Cant and Lift

by Jack Michaud


Canting. Sounds technical doesn't it? Like you have to have worn either a speed suit or an instructor's uniform before you're allowed to use the word. The truth is that canting is a fairly old concept that is actually simple to understand, yet can be very dramatic in its effects. Canting's role in snowboarding has gone through an evolution, with freestylers, freecarvers, racers, and freeriders alike. Similar to the theory of asymmetry, the theory of canting has changed as snowboarders have changed the standards of riding.

What exactly is canting? Canting is the lateral, or side-to-side tilting of your boot or binding. Canting can be achieved by adjusting your bindings, or if your bindings are not adjustable, with an aftermarket device. These typically consist of a sloped platform, or wedge that you mount to your board underneath your binding. Canting is sometimes erroneously called beveling which is actually a custom edge sharpening practice, and is totally unrelated to canting. Lifting the toe or heel of the boot is technically not canting, that is simply called "heel lift" or "toe lift". However often the concept of toe and heel lift is lumped in with the term "canting".

Cants came about when people looked to the world of skiing for a way to improve the comfort and effectiveness of their riding. Racers originally used cants to help center their body between their feet and to help make riding in hardshelled boots more natural. Freestylers also briefly experimented with cants. It is important to note that the concept of canting was born in the days when carvers stood more across the board; they needed something to make facing forward more comfortable.

cant The next step in the evolution of canting came when alpine riders started riding with steeper binding angles and asymmetric Alpine boards became the new technological must-have. While the angles got steeper, the cants stayed the same. This presented a new problem, where the cants that used to slope towards the middle of the board were now sloping significantly towards the side of the board as well. Would-be carvers back knees were awkwardly and unstably locked into the back of their front knees, forcing the arise of a host of brand new bad carving habits. The image to the left shows a 1991 Burton Variplate binding with cant wedges installed.

cant Next, with the advent of 360 degree freedom of binding angle adjustment, cants became a wedge shaped device that sloped only along the long axis of the snowboard. These were a vast improvement since no canting went towards the side of the board anymore. By this time, freestylers had abandoned cants for the close-to-the-board feel and unidirectionality. The image to the left is a 3 degree cant disc from a Bomber TD1. It slopes only along the long axis of the board. Depending on your binding angle, you got a blend of toe or heel lift and inward cant.

The latest theory in the school of binding tilting goes hand in hand with the newer symmetrical carving technique, and it just may help you get over that hump or plateau in your alpine abilities. Much like symmetrical carving boards, this technique may be beneficial to anyone riding with angles greater than 45 or 50 degrees.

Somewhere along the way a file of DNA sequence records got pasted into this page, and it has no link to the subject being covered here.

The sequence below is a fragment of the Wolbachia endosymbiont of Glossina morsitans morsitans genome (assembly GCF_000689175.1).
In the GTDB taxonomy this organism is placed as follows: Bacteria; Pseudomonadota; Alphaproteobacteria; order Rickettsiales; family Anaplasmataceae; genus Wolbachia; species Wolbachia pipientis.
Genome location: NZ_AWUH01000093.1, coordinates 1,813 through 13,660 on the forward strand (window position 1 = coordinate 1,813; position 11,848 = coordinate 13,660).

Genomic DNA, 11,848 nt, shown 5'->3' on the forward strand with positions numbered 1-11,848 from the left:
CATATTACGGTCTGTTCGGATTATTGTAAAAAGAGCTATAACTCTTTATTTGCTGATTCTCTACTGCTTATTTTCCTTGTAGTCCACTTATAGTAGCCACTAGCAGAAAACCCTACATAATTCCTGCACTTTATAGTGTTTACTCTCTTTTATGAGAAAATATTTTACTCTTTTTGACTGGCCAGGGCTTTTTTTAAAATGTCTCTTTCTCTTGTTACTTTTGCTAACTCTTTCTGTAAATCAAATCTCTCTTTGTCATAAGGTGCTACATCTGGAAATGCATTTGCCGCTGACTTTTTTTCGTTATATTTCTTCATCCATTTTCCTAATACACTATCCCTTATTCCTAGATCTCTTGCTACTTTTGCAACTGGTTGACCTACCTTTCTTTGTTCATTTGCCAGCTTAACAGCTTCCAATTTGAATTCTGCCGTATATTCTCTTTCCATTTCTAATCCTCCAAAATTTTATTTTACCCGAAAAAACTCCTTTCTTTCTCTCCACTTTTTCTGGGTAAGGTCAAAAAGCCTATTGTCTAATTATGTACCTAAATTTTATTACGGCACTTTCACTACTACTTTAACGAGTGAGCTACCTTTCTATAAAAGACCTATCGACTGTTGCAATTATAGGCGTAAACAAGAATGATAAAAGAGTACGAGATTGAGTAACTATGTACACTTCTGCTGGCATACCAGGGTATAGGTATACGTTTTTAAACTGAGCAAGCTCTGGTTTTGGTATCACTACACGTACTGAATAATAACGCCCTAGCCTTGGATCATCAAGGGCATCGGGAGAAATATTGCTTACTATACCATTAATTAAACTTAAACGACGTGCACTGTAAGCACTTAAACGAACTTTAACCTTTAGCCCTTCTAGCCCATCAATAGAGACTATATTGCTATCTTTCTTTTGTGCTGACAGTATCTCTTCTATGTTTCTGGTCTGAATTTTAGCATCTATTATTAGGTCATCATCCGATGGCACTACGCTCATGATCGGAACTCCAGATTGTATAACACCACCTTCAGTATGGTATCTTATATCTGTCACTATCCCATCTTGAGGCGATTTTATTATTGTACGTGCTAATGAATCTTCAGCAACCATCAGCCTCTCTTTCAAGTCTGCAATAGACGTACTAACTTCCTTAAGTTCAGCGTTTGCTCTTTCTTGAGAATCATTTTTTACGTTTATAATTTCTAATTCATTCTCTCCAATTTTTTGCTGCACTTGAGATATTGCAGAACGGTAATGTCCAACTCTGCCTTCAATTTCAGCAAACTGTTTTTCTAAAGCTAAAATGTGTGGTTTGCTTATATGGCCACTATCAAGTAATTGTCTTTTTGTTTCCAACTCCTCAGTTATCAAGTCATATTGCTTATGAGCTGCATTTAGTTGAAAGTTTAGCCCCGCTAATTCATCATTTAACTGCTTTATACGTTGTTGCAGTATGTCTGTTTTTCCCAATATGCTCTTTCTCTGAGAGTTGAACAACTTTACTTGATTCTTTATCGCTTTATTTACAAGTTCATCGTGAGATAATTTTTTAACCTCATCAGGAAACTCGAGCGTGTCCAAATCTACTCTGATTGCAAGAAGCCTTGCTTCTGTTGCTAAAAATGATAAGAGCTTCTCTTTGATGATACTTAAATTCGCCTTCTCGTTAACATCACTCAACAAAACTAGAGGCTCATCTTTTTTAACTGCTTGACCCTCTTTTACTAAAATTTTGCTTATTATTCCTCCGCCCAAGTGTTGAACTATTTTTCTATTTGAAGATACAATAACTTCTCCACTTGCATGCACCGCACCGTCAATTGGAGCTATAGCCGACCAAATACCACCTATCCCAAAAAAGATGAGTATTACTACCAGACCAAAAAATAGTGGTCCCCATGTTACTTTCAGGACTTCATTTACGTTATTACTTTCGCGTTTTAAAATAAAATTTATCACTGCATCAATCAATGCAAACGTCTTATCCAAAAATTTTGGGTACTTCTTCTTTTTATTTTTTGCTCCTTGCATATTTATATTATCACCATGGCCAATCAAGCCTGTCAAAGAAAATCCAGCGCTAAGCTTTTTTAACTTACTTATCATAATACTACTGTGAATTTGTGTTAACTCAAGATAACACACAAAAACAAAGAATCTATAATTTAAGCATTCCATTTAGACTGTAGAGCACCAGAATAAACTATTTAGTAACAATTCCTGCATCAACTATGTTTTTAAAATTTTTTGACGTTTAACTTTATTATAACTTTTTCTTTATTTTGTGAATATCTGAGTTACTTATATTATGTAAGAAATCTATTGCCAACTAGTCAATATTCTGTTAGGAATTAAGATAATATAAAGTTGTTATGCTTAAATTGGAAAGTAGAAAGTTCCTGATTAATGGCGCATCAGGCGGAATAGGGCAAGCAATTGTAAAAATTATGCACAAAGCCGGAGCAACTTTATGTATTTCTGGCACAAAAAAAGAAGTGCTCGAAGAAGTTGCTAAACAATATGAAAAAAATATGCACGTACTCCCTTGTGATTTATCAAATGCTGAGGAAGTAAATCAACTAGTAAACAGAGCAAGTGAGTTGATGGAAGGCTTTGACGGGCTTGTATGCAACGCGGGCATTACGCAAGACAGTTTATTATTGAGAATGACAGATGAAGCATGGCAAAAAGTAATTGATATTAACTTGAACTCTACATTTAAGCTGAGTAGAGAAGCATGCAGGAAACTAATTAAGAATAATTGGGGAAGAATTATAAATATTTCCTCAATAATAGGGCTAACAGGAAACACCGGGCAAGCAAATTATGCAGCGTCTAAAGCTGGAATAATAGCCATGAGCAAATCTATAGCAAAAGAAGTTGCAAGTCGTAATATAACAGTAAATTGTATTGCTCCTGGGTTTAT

If you've only been riding with a cant that slopes along the long axis of the board, you should definitely try a new setup. You will probably find a different arrangement that allows your lower body greater range of motion, and greater comfort. Many bindings these days, such as the Bomber TD3, allow for a wide range of cant and lift adjustment. Is your head spinning yet? Don't know where to start? Try this new setup and see what you think. It is a good baseline from which to explore.

cant Start with a toe lift for the front foot, a heel lift for the back foot, and no canting. A good middle-ground place to start is with 3 degrees of toe and heel lift. The image to the left shows a pair of Bomber TD2 bindings mounted with the 3 degree cant/lift discs providing toe lift on the front foot and heel lift on the back foot. (the nose of the board in the picture is pointing away from the camera, and it is a goofy stance)

If you want to take it one step further, you can add a slight outward cant to the back foot - outward meaning towards the toeside edge. But, before you start messing with cants, make sure your bindings are angled properly. The bindings should be mounted such that no part of your boots or bindings protrude past the edge of the board when you view the board on the floor from above. It is fine to have as much as a 5 degree difference between your front and back binding angle. A parallel or nearly parallel stance unifies your lower body and helps your legs work together. Unless you have significant skeletal alignment issues, any more than a 5 degree difference is not recommended. With such a splayed stance, your legs and joints fight each other, and your efforts are less efficient. For more details on mounting your bindings, see this article.